Direct Observation vs Video Review of Laparoscopic Gynecologic Cases and their Effect on Evaluation

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Abstract

Faculty Advisor:

Arthur Ollendorff, MD

PURPOSE:

To demonstrate that delayed video evaluation of laparoscopic procedures is consistent with real time evaluation.

BACKGROUND:

Fewer Gynecologic surgeries are being performed annually in residency, which creates a challenge in evaluating competency for graduating residents. If our hypothesis is affirmed it would allow residents to submit their procedures electronically for evaluation thus allowing for a more comprehensive evaluation of their skills, higher volume of evaluations and more individualized control over the residents' education and development.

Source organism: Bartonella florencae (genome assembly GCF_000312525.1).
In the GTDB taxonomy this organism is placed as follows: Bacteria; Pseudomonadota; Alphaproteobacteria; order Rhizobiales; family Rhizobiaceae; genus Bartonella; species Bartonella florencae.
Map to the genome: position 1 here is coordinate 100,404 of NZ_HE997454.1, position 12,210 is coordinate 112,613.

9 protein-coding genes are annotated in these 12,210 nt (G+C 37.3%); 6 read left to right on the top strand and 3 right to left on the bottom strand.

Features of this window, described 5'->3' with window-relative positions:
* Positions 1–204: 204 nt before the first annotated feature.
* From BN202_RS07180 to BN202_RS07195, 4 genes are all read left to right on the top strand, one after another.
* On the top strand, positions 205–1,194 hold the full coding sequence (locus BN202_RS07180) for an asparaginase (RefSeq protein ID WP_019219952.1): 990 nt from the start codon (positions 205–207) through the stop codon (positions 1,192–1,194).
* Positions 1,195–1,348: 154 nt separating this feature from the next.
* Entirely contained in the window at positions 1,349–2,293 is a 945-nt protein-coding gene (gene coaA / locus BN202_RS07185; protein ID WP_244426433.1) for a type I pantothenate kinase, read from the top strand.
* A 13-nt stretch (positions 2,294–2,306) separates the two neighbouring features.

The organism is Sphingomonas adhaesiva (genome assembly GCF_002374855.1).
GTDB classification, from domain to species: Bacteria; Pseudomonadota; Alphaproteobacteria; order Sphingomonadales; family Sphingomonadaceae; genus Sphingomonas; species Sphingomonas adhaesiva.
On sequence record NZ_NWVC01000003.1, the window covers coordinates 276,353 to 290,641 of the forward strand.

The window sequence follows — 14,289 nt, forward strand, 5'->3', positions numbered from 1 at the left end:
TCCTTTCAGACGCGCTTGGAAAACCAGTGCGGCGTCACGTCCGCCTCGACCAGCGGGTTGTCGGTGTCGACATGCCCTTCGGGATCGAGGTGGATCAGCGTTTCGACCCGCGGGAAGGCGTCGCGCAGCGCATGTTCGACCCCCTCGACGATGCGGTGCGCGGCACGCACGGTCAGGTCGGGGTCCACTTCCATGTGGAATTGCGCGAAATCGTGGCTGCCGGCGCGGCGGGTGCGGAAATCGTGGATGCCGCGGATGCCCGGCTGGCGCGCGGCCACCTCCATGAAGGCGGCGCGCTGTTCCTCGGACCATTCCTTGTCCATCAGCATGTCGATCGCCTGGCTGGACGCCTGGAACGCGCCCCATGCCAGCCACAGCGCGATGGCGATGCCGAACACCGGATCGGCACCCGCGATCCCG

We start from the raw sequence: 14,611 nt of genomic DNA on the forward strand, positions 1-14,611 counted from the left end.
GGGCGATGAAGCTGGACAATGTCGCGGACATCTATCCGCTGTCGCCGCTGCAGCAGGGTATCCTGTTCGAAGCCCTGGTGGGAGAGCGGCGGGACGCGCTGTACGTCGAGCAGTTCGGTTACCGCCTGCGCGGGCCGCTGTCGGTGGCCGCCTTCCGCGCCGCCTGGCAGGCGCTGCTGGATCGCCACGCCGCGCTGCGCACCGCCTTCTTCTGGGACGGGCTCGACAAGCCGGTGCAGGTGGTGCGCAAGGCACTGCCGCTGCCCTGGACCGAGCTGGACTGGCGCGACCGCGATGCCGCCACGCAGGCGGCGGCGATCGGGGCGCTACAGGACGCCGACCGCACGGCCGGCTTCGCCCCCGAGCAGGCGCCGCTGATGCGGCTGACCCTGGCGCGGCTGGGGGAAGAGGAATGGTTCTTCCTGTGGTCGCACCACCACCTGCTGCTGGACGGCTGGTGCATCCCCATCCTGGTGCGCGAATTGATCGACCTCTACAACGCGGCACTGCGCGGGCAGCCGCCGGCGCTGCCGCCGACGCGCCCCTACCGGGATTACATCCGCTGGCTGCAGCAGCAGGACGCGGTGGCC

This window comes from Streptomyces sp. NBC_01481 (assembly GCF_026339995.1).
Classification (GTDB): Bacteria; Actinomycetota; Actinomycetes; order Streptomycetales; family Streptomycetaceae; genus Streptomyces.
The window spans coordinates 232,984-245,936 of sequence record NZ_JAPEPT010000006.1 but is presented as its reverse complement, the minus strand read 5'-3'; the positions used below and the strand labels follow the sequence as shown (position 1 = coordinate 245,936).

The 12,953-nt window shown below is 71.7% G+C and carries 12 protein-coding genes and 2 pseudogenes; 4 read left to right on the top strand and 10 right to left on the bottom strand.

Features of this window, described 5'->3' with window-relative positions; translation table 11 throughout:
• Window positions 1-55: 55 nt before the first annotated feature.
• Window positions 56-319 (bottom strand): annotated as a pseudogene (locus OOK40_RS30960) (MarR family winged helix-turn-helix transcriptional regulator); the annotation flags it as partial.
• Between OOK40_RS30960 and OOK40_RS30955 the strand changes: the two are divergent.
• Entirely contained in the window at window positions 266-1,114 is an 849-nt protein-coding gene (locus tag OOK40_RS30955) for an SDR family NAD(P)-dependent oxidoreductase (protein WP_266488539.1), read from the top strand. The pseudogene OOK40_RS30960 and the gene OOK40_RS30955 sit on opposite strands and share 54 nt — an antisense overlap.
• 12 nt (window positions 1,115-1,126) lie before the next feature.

METHODS:

Women undergoing a laparoscopic gynecologic surgery in which something was removed from the body were eligible for the study and signed consents to have their cases recorded. After completion of the procedure the attending physician would fill out a GOALS assessment of the case. The video was then uploaded to a secure on-line file storage system and reevaluated by two other attending physicians using the same GOALS assessment sheet. Results of the separate assessments were analyzed using Student's T test.

RESULTS:

A total of 29 real time and 24 video evaluations were performed. The mean composite GOALS scores were not significantly different with 17.14 and 16.30 for real time and video review respectively (P=.30). Among the GOALS individual components only efficiency showed a statistical difference with video review demonstrating lower scoring (P=.03).

DISCUSSION:

Real time and delayed video evaluation of resident skills yield similar results in laparoscopic gynecologic cases.

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